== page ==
The Illinois Real Property Disclosure Act, effective October 1994, requires that a home seller disclose any knowledge about radon levels in the home. The act does not require that testing or remediation work be conducted. However, many relocation companies and lending institutions, as well as home buyers, request a radon test when purchasing a house. Sellers and brokers are cautioned to err on the side of full disclosure of material facts prior to entering into a purchase agreement.


When Testing…

Be aware that any test lasting less than a week requires closed-house conditions. Closed house conditions mean keeping all windows closed, keeping doors closed except for normal entry and exit, and not operating fans or other machines which bring air in from outside (except for fans that are part of a radon reduction system, or small exhaust fans that operate for only short periods of time).

• Before Testing: Begin closed-house conditions at least 12 hours before the start of the short-term test.

• During Testing: Maintain closed-house conditions during the entire duration of the short term test, especially for tests less than one week in duration. Operate home heating or cooling systems normally during the test. For tests lasting less than one week, only operate air conditioning units that recirculate interior air.


Where the test should be conducted…

Place the detector or detectors in the lowest level or levels containing a room that is used regularly, such as:
• a family room, living room, den, playroom, or bedroom; and/or
• in the lowest level suitable for occupancy, even if it isn’t currently used but could be, without renovating.

For instance, if the house has one or more of the following foundations: basement, crawl space, slab-on-grade; a test, in accordance with this protocol, in each area is necessary.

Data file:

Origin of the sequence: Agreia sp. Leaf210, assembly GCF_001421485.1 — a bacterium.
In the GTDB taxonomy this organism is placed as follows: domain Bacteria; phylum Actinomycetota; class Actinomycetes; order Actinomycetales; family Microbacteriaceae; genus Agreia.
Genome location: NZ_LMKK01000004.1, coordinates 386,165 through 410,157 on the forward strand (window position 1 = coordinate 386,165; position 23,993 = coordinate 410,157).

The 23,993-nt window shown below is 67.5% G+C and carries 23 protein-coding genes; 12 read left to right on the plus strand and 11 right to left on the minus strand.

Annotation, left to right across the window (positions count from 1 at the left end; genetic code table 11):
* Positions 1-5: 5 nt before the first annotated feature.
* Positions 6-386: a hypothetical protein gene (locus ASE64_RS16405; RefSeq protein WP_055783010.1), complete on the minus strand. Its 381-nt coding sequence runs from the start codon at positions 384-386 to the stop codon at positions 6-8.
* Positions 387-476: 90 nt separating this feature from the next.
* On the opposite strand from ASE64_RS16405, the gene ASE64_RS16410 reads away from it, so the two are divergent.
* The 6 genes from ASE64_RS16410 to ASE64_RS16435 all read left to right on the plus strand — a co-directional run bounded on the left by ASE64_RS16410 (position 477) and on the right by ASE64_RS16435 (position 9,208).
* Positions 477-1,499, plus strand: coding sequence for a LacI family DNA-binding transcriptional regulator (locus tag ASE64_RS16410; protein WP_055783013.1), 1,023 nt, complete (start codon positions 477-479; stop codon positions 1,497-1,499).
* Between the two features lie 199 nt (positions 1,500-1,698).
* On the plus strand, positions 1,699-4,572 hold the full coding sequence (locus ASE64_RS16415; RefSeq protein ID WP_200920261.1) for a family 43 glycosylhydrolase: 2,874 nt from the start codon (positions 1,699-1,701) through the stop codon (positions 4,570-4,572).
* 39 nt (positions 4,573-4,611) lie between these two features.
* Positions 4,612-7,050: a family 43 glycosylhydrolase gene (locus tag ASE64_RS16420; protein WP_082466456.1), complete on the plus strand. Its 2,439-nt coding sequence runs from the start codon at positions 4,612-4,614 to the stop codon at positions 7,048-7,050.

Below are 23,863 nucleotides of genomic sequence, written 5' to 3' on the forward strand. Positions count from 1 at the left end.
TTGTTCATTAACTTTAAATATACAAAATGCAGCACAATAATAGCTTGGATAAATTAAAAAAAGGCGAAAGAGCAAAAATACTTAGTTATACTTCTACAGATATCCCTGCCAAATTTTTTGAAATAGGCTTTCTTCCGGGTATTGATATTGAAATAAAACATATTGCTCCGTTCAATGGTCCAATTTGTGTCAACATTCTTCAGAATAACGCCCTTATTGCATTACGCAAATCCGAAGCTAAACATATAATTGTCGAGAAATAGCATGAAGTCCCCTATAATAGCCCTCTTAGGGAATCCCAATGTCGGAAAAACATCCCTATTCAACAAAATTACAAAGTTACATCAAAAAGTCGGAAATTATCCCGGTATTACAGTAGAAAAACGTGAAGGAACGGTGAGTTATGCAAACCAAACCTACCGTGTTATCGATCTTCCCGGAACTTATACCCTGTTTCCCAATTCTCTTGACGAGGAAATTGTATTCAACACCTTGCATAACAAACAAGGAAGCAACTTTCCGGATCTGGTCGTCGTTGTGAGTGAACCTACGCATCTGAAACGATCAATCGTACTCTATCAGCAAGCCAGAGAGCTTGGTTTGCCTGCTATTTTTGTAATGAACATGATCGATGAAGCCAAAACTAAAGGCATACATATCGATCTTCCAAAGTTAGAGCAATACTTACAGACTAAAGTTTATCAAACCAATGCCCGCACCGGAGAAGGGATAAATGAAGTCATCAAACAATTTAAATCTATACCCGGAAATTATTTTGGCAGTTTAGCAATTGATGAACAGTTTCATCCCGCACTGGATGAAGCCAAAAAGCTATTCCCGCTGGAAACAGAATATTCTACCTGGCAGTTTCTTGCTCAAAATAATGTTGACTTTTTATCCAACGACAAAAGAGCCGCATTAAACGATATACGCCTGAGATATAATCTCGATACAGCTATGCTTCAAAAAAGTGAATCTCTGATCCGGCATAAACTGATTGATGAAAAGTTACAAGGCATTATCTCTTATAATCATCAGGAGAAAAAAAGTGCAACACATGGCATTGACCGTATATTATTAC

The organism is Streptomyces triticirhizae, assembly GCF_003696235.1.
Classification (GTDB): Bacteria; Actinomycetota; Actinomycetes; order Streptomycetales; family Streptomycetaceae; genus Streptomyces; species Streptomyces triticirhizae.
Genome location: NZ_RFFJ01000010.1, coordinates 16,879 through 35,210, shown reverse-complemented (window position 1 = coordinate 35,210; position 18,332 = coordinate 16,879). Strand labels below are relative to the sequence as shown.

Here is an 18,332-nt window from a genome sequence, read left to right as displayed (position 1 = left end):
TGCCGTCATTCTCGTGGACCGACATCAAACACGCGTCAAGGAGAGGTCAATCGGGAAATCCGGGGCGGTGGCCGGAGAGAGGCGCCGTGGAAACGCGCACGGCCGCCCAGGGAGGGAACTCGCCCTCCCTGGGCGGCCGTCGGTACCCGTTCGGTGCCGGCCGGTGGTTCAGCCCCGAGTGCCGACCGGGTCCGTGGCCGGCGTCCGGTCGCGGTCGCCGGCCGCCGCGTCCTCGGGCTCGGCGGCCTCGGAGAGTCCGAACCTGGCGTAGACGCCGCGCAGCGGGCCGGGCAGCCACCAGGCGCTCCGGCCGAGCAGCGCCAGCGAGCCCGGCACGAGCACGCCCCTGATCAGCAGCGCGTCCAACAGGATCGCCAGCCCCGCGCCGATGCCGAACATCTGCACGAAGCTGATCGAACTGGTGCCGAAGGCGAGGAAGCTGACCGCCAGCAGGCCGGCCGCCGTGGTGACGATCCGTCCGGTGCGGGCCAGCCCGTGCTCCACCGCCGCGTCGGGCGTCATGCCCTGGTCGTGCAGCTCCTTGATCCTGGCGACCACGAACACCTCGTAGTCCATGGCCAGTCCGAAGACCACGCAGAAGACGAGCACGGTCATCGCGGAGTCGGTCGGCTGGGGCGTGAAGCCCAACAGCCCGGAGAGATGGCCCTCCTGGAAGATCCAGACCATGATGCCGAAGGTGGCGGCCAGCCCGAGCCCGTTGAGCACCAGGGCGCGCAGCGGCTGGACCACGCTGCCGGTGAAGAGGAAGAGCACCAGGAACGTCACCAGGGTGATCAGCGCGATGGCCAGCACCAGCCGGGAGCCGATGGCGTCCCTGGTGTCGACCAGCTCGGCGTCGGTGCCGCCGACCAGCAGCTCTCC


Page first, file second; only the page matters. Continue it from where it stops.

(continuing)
• in the kitchen, laundry room and bathroom (because fan systems and humidity may affect some detectors); or
• in crawl spaces, on floor or wall cracks, or right next to a sump pump, as this may cause a false high reading.

The detector should be placed:

• in an area where it will not be disturbed;
• at least three feet from doors and windows to the outside;
• at least one foot from exterior walls;
• twenty to thirty inches away from the floor;
• four inches away from other objects horizontally and directly above the detector;
• away from drafts; and
• 4 feet from heat, fireplaces, furnaces, and away from direct sunlight and areas of high humidity.


If the test results show radon levels above 4 pCi/L…

Call the IEMA Radon Program. Staff there can provide you with names and addresses of professional radon mitigators who are trained to reduce radon levels. If you reside in the dwelling, the IEMA can provide you information on how to fix the radon problem yourself. Measurement professionals are precluded, by rule, from performing mitigation at the same address they have performed a measurement.


After a radon reduction system is installed…

Perform an independent short-term test, following the IEMA protocols outlined here, to ensure that the reduction system is effective. Make sure the system is operating during the entire test.

The IEMA Radon Program can provide:

• Information about radon and radon testing;
• Names of licensed radon measurement professionals;
• Names of licensed radon mitigation professionals trained to reduce radon.

Additional information about radon measurement and mitigation
can be found in your local library.
Call the IEMA Radon Program at: 1(800) 325-1245